FIG. 4 shows the result of an experiment in which an in vitro cleavage reaction was analyzed by electrophoresis using a sequence gel, and then the dry gel was placed in close contact with a film for autoradiography. For the cleavage reaction, a synthesized 85-base target RNA (T) and a synthesized 38-base total RNA ribozyme (R) to human PDGF A-chain mRNA were used. The annealed target RNA (10 nM) and total RNA ribozyme (100 nM) were incubated in the presence of 25 mM MgCl2 at 37° C. for 1, 5 and 15 hours. In the presence of MgCl2, the synthetic ribozyme cleaved the target RNA into two fragments that correspond to the predicted size (60 and 25 bases) in a time-dependent manner.

FIG. 5 shows the effect of a hammerhead ribozyme to human PDGF A-chain mRNA on angiotensin II-stimulated DNA synthesis in human VSMC. The VSMC at the stationary phase was incubated together with angiotensin II and 0.01–1.0 μM ribozyme or mismatch ribozyme with Lipofectin for 20 hours. Data are expressed in mean ąSEM (n=4).

*: P<0.01 compared to the mismatch ribozyme.

FIG. 6 shows the effect of a hammerhead ribozyme to human PDGF A-chain mRNA on TGF-β-stimulated DNA synthesis in human VSMC. The VSMC at the stationary phase was incubated together with 10 μM TGF-β and 0.01–1.0 μM ribozyme or mismatch ribozyme with Lipofectin for 20 hours. Data are expressed in mean ąSEM (n=4). *:A significant difference of P<0.01 compared to the mismatch ribozyme is observed.

FIGS. 7A and 7B show the effect of a hammerhead ribozyme to human PDGF A-chain mRNA on angiotensin II-stimulated expression of PDGF A-chain mRNA in human VSMC. FIG. 7A shows the result of an experiment in which the VSMC at the stationary phase was incubated together with angiotensin II and 1.0 μM ribozyme or mismatch ribozyme with Lipofectin for 20 hours. The amounts of PDGF A-chain mRNA and 18S rRNA were measured by reverse transcription-polymeruse chain reaction (RT-PCR) analysis. FIG. 7B shows the result of an experiment in which the ratio of PDGF A-chain mRNA to 18S rRNA was evaluated by densitometric analysis. Data are expressed in mean ąSEM (n=4). *: A significant difference of P<0.01 compared to the mismatch ribozyme is observed.

FIGS. 8A and 8B show the effect of a hammerhead ribozyme to human PDGF A-chain mRNA on expression of PDGF-AA protein in human VSMC. The VSMC at the stationary phase was incubated together with angiotensin II and 1.0 μM ribozyme or mismatch ribozyme with Lipofectin for 20 hours. The amounts of PDGF-AA protein and α-tubulin protein were measured by Western blot analysis. FIG. 8B shows the result of an experiment in which the ratio of PDGF-A chain mRNA to α-tubulin mRNA was evaluated by densitometric analysis. Data are expressed in mean ąSEM (n=4). *: A significant difference of P<0.01 compared to the mismatch ribozyme is observed.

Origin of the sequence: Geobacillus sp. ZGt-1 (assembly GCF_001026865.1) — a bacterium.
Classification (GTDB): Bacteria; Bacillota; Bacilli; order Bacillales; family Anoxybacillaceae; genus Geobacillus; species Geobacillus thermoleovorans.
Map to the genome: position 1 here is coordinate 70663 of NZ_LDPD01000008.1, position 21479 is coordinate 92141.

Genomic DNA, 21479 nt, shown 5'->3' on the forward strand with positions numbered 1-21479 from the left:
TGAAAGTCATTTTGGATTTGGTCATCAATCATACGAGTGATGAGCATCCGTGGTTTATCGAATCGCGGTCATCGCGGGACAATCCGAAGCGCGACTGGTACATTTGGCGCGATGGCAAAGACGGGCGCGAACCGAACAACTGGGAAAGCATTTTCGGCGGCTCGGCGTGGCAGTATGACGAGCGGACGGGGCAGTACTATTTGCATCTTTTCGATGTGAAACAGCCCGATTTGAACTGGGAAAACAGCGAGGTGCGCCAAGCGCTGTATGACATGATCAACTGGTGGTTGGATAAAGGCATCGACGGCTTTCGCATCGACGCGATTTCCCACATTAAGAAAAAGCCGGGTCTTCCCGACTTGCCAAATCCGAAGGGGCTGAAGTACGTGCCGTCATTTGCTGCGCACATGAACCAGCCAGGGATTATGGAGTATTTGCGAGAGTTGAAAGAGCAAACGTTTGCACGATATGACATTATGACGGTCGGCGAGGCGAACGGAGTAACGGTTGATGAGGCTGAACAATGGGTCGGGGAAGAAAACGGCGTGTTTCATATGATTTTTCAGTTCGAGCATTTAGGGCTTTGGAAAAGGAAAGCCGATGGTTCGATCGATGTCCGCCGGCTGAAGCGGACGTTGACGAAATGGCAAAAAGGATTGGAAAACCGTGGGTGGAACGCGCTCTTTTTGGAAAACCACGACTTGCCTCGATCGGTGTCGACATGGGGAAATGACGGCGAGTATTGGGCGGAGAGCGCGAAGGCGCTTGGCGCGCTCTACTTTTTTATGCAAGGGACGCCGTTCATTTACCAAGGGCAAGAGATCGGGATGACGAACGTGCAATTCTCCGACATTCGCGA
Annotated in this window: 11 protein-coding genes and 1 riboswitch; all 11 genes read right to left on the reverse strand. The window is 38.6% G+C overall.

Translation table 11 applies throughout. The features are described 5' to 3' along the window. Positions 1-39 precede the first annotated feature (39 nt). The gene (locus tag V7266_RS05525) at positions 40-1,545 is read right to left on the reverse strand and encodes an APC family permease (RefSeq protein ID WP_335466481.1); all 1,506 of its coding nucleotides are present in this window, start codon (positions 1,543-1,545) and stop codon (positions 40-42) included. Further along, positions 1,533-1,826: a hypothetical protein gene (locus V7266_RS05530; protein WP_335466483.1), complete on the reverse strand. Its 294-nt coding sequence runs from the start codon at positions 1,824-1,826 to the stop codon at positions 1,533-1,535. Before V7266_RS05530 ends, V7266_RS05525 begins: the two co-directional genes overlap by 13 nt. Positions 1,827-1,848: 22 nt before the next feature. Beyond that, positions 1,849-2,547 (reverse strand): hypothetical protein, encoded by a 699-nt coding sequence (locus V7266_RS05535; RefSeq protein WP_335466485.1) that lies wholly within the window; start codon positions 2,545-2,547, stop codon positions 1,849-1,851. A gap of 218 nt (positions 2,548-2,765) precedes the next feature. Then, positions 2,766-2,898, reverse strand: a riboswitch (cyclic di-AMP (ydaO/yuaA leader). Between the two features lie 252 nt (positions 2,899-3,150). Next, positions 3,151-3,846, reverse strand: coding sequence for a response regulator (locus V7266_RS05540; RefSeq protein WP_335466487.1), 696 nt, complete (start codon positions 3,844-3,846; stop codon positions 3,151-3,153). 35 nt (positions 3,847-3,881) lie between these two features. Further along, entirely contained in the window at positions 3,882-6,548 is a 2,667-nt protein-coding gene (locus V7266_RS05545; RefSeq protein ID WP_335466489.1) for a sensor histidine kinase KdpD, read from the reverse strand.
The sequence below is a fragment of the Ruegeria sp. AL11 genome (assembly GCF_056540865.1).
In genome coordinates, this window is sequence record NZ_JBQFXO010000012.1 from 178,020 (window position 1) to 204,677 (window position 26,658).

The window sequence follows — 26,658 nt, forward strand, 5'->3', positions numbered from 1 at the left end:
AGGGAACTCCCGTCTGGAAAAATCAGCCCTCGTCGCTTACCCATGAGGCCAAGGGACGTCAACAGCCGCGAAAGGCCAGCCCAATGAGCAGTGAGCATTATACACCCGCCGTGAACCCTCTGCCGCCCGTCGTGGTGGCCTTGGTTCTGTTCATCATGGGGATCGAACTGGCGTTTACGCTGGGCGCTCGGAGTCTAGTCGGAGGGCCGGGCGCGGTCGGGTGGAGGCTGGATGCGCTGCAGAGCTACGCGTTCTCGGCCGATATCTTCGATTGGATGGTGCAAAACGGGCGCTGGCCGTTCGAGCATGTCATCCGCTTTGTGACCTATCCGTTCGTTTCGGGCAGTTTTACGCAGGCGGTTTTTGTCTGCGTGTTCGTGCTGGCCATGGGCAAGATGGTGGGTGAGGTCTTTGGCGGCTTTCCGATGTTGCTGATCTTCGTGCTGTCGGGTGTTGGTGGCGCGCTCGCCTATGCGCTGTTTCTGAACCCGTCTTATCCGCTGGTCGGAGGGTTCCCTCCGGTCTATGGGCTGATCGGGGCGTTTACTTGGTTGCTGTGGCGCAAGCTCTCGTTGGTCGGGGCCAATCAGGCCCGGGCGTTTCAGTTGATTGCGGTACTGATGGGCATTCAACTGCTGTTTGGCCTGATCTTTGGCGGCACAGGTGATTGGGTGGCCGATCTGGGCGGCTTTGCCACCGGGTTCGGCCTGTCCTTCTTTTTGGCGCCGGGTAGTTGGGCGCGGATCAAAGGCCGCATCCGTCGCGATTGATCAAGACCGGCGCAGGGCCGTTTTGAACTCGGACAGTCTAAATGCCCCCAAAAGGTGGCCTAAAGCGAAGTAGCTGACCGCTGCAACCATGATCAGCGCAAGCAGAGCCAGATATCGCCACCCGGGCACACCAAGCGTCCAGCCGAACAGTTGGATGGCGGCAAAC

FIG. 9A (Top Sequence ═SEQ ID NO: 11 (bases 17–33); Bottom Sequence ═SEQ ID NO:9) and FIG. 9B (Top Sequence ═SEQ ID NO: 11 (bases 17–33); Bottom Sequence ═SEQ ID NO: 10) show the basic structure of the hammerhead ribozyme (FIG. 9A) and the mismatch ribozyme (FIG. 9B) designed in Example 2. The upper column shows part of the target rat PDGF A-chain mRNA in which cleavage takes place immediately after the GUC sequence at bases 919–921 of rat PDGF A-chain mRNA (arrow). The lower column is the ribozyme in which the underlined bases are the RNA structure and the rest is DNA structure as a DNA-RNA chimeric structure. * mark means that the structure between two bases at the 3′-end is modified to the phosphorothioate in order to render it resistant to nuclease.

BEST MODE FOR CARRYING OUT THE INVENTION

The exaggerated growth of cardiovascular organs observed in patients with essential hypertension and SHR can cause serious complications such as apoplexy, ischemic heart diseases, and nephrosclerosis. These complications are basically associated with the exaggerated growth of VSMC, and are the targets of the treatment for hypertension.

In order to evaluate the involvement of the PDGF A-chain in the exaggerated growth of cardiovascular organs in hypertension, we have shown that an antisense ODN complementary to PDGF A-chain mRNA suppresses the exaggerated growth of cardiovascular organs in SHR in vitro and in vivo, which suggested the involvement of the PDGF A-chain in the exaggerated growth of cardiovascular organs in hypertension. We have also shown that the DNA-RNA chimeric ribozyme designed to target rat PDGF A-chain mRNA can cleave the PDGF A-chain mRNA of cultured VSMC in a base sequence-specific manner, which results in reduced expression of PDGF-AA protein in VSMC and suppresses the exaggerated growth of SHR-derived VSMC.

There is no effective pharmacotherapy at present for the restenosis of coronary arteries due to neointimal formation after PTCA, posing a serious problem in the field of cardiovascular diseases. It is known that PDGF A-chain is involved in the restenosis of coronary arteries by the migration and proliferation of VSMC into the intimal membrane side (Scott N A, Cipolla G D, Ross C E, Dunn B, Martin F H, Simonet L, Wilcox J N. (1996) 93:2178). In the present study, we have designed and synthesized a 38-base hammerhead ribozyme in order to cleave human PDGF A-chain mRNA after the GUC sequence, more specifically at nucleotide 591. In the presence of MgCl2, the synthetic ribozyme to human PDGF A-chain mRNA cleaved the synthetic target RNA into two RNA fragments with a predicted size in a dose-dependent manner. When 0.01–1.0 μM of ribozyme was administered to human PDGF A-chain mRNA, angiotensin II— or TGF-β-stimulated DNA synthesis by Human VSMC was significantly inhibited in a dose-dependent manner.